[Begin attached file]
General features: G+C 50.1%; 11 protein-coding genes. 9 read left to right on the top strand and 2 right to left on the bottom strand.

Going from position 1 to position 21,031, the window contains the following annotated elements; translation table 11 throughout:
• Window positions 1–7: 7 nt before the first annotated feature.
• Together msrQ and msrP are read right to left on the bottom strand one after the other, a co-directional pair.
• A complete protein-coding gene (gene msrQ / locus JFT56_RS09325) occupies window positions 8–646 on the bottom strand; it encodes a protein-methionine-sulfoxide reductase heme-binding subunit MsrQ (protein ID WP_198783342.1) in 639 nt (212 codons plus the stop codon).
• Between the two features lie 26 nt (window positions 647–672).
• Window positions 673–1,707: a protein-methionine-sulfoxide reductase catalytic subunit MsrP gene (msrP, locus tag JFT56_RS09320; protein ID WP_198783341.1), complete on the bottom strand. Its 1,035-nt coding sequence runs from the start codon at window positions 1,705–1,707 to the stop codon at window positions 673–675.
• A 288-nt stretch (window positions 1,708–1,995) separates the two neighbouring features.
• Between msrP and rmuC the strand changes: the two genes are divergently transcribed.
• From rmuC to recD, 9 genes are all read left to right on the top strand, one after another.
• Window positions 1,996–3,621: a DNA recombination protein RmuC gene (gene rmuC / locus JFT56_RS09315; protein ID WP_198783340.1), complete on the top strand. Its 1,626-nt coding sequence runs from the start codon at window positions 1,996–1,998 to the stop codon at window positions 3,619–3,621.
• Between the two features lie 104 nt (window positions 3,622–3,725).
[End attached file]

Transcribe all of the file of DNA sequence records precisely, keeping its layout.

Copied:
General features: G+C 50.1%; 11 protein-coding genes. 9 read left to right on the top strand and 2 right to left on the bottom strand.

Going from position 1 to position 21,031, the window contains the following annotated elements; translation table 11 throughout:
• Window positions 1–7: 7 nt before the first annotated feature.
• Together msrQ and msrP are read right to left on the bottom strand one after the other, a co-directional pair.
• A complete protein-coding gene (gene msrQ / locus JFT56_RS09325) occupies window positions 8–646 on the bottom strand; it encodes a protein-methionine-sulfoxide reductase heme-binding subunit MsrQ (protein ID WP_198783342.1) in 639 nt (212 codons plus the stop codon).
• Between the two features lie 26 nt (window positions 647–672).
• Window positions 673–1,707: a protein-methionine-sulfoxide reductase catalytic subunit MsrP gene (msrP, locus tag JFT56_RS09320; protein ID WP_198783341.1), complete on the bottom strand. Its 1,035-nt coding sequence runs from the start codon at window positions 1,705–1,707 to the stop codon at window positions 673–675.
• A 288-nt stretch (window positions 1,708–1,995) separates the two neighbouring features.
• Between msrP and rmuC the strand changes: the two genes are divergently transcribed.
• From rmuC to recD, 9 genes are all read left to right on the top strand, one after another.
• Window positions 1,996–3,621: a DNA recombination protein RmuC gene (gene rmuC / locus JFT56_RS09315; protein ID WP_198783340.1), complete on the top strand. Its 1,626-nt coding sequence runs from the start codon at window positions 1,996–1,998 to the stop codon at window positions 3,619–3,621.
• Between the two features lie 104 nt (window positions 3,622–3,725).